The Project will require an imposition of easements and temporary restrictions on agricultural land plots for which the Livelihood Restoration Plan has been developed and disclosed, and communication with the community members through extensive consultation meetings was performed. To further support affected communities, the Company will provide a community fund to the local council to address community's priority developmental needs.
Technical Cooperation and Grant Financing
Company Contact Information
10, Mury street, office 1, Oleksandrivka village, Bilozerskyi district, Kherson Oblast, 75050
PSD last updated
01 Jun 2020
Further information regarding the EBRD’s approach to measuring transition impact is available here.
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Environmental and Social Policy (ESP)
The ESP and the associated Performance Requirements (PRs) set out the ways in which the EBRD implements its commitment to promoting “environmentally sound and sustainable development”. The ESP and the PRs include specific provisions for clients to comply with the applicable requirements of national laws on public information and consultation as well as to establish a grievance mechanism to receive and facilitate resolution of stakeholders’ concerns and grievances, in particular, about environmental and social performance of the client and the project. Proportionate to the nature and scale of a project’s environmental and social risks and impacts, the EBRD additionally requires its clients to disclose information, as appropriate, about the risks and impacts arising from projects or to undertake meaningful consultation with stakeholders and consider and respond to their feedback.
More information on the EBRD’s practices in this regard is set out in the ESP.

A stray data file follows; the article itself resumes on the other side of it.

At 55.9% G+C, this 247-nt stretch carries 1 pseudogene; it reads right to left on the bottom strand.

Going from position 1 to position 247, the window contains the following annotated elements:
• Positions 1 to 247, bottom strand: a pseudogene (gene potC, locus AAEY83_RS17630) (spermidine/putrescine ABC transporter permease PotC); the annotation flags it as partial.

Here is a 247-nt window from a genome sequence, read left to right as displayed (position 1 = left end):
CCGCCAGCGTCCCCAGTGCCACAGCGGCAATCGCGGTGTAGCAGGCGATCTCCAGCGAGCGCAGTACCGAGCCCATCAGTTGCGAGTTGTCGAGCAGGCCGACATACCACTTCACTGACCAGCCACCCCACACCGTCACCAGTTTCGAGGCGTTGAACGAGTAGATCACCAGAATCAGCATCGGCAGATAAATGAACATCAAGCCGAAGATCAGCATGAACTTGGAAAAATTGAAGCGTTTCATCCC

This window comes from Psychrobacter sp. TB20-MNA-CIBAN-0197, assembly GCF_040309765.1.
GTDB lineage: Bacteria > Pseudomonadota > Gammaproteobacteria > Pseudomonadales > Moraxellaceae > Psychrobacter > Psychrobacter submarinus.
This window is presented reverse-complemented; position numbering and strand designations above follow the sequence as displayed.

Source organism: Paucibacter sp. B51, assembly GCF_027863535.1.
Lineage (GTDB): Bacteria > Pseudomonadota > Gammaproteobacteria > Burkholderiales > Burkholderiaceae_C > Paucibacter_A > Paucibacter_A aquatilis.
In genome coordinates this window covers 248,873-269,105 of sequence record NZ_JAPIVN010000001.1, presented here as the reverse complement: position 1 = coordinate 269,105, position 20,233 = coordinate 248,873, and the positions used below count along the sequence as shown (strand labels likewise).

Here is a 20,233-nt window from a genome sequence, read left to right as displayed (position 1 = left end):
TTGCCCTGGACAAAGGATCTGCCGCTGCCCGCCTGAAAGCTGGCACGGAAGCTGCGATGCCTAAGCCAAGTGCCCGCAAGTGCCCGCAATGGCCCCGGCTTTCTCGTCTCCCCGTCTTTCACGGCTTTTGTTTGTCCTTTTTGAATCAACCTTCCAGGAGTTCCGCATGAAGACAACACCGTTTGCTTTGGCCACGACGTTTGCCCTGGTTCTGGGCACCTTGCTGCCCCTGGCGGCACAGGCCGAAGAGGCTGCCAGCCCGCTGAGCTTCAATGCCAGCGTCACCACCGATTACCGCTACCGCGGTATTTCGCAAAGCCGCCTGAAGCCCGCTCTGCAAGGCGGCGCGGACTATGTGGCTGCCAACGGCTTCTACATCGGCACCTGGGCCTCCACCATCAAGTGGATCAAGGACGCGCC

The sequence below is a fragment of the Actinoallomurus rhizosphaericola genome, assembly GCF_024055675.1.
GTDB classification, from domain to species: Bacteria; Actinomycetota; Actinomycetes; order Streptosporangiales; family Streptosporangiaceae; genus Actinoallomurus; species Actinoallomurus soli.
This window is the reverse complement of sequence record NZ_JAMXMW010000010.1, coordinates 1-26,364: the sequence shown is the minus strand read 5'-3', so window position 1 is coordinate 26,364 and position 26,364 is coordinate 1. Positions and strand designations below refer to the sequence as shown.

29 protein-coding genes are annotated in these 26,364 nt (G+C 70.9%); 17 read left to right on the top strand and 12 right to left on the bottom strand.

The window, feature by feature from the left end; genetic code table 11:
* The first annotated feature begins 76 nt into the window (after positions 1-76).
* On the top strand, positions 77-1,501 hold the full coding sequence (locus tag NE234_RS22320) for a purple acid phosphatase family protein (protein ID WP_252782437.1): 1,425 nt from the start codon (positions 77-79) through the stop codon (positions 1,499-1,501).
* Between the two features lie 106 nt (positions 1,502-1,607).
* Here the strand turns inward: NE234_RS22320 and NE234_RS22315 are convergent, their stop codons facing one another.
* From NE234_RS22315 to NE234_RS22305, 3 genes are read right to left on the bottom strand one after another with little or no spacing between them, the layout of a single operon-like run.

Integrity and Compliance
The EBRD's Office of the Chief Compliance Officer (OCCO) promotes good governance and ensures that the highest standards of integrity are applied to all activities of the Bank in accordance with international best practice. Integrity due diligence is conducted on all Bank clients to ensure that projects do not present unacceptable integrity or reputational risks to the Bank. The Bank believes that identifying and resolving issues at the project assessment approval stages is the most effective means of ensuring the integrity of Bank transactions. OCCO plays a key role in these protective efforts, and also helps to monitor integrity risks in projects post-investment.
OCCO is also responsible for investigating allegations of fraud, corruption and misconduct in EBRD-financed projects. Anyone, both within or outside the Bank, who suspects fraud or corruption should submit a written report to the Chief Compliance Officer by email to firstname.lastname@example.org. All matters reported will be handled by OCCO for follow-up. All reports, including anonymous ones, will be reviewed. Reports can be made in any language of the Bank or of the Bank's countries of operation. The information provided must be made in good faith.
Access to Information Policy (AIP)
The AIP sets out how the EBRD discloses information and consults with its stakeholders so as to promote better awareness and understanding of its strategies, policies and operations following its entry into force on 1 January 2020. Please visit the Access to Information Policy page to find out what information is available from the EBRD website.
Specific requests for information can be made using the EBRD Enquiries form.
Independent Project Accountability Mechanism (IPAM)
If efforts to address environmental, social or public disclosure concerns with the Client or the Bank are unsuccessful (e.g. through the Client’s Project-level grievance mechanism or through direct engagement with Bank management), individuals and organisations may seek to address their concerns through the EBRD’s Independent Project Accountability Mechanism (IPAM).
IPAM independently reviews Project issues that are believed to have caused (or to be likely to cause) harm. The purpose of the Mechanism is: to support dialogue between Project stakeholders to resolve environmental, social and public disclosure issues; to determine whether the Bank has complied with its Environmental and Social Policy or Project-specific provisions of its Access to Information Policy; and where applicable, to address any existing non-compliance with these policies, while preventing future non-compliance by the Bank.
Please visit the Independent Project Accountability Mechanism webpage to find out more about IPAM and its mandate; how to submit a Request for review; or contact IPAM via email email@example.com to get guidance and more information on IPAM and how to submit a request.